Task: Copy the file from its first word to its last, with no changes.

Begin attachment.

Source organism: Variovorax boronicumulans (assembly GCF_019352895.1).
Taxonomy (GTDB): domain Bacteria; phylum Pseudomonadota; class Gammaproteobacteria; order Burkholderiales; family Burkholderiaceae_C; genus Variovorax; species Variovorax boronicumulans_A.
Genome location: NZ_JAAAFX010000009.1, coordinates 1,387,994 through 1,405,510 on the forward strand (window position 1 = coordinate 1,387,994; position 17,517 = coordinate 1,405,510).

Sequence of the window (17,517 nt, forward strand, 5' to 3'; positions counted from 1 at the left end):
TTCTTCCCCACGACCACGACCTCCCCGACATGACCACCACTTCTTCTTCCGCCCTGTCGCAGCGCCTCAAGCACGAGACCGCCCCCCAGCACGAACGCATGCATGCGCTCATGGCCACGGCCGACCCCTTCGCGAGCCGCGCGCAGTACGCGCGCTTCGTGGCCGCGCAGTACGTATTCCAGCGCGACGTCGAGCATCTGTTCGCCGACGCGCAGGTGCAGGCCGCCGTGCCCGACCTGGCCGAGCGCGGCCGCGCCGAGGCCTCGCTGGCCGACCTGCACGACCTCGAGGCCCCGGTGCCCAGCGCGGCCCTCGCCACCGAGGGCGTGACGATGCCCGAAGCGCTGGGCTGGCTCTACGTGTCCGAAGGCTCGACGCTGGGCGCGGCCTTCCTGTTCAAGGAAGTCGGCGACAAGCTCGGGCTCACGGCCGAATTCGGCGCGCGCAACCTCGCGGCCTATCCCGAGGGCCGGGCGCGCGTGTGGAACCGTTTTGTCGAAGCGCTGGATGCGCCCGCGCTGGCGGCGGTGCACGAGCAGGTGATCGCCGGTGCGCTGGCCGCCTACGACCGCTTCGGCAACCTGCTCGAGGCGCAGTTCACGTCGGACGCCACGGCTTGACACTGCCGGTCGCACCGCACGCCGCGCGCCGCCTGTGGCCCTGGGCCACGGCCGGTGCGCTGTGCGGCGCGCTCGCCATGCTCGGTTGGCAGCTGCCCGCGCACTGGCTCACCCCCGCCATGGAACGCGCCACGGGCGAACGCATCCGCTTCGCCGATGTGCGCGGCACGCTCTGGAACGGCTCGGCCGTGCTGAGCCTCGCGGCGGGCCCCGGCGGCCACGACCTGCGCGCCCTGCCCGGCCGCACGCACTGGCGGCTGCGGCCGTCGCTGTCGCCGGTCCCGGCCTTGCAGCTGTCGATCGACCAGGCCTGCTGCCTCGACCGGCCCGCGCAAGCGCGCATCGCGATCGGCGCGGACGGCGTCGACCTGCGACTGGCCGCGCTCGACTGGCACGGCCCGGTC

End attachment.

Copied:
Source organism: Variovorax boronicumulans (assembly GCF_019352895.1).
Taxonomy (GTDB): domain Bacteria; phylum Pseudomonadota; class Gammaproteobacteria; order Burkholderiales; family Burkholderiaceae_C; genus Variovorax; species Variovorax boronicumulans_A.
Genome location: NZ_JAAAFX010000009.1, coordinates 1,387,994 through 1,405,510 on the forward strand (window position 1 = coordinate 1,387,994; position 17,517 = coordinate 1,405,510).

Sequence of the window (17,517 nt, forward strand, 5' to 3'; positions counted from 1 at the left end):
TTCTTCCCCACGACCACGACCTCCCCGACATGACCACCACTTCTTCTTCCGCCCTGTCGCAGCGCCTCAAGCACGAGACCGCCCCCCAGCACGAACGCATGCATGCGCTCATGGCCACGGCCGACCCCTTCGCGAGCCGCGCGCAGTACGCGCGCTTCGTGGCCGCGCAGTACGTATTCCAGCGCGACGTCGAGCATCTGTTCGCCGACGCGCAGGTGCAGGCCGCCGTGCCCGACCTGGCCGAGCGCGGCCGCGCCGAGGCCTCGCTGGCCGACCTGCACGACCTCGAGGCCCCGGTGCCCAGCGCGGCCCTCGCCACCGAGGGCGTGACGATGCCCGAAGCGCTGGGCTGGCTCTACGTGTCCGAAGGCTCGACGCTGGGCGCGGCCTTCCTGTTCAAGGAAGTCGGCGACAAGCTCGGGCTCACGGCCGAATTCGGCGCGCGCAACCTCGCGGCCTATCCCGAGGGCCGGGCGCGCGTGTGGAACCGTTTTGTCGAAGCGCTGGATGCGCCCGCGCTGGCGGCGGTGCACGAGCAGGTGATCGCCGGTGCGCTGGCCGCCTACGACCGCTTCGGCAACCTGCTCGAGGCGCAGTTCACGTCGGACGCCACGGCTTGACACTGCCGGTCGCACCGCACGCCGCGCGCCGCCTGTGGCCCTGGGCCACGGCCGGTGCGCTGTGCGGCGCGCTCGCCATGCTCGGTTGGCAGCTGCCCGCGCACTGGCTCACCCCCGCCATGGAACGCGCCACGGGCGAACGCATCCGCTTCGCCGATGTGCGCGGCACGCTCTGGAACGGCTCGGCCGTGCTGAGCCTCGCGGCGGGCCCCGGCGGCCACGACCTGCGCGCCCTGCCCGGCCGCACGCACTGGCGGCTGCGGCCGTCGCTGTCGCCGGTCCCGGCCTTGCAGCTGTCGATCGACCAGGCCTGCTGCCTCGACCGGCCCGCGCAAGCGCGCATCGCGATCGGCGCGGACGGCGTCGACCTGCGACTGGCCGCGCTCGACTGGCACGGCCCGGTC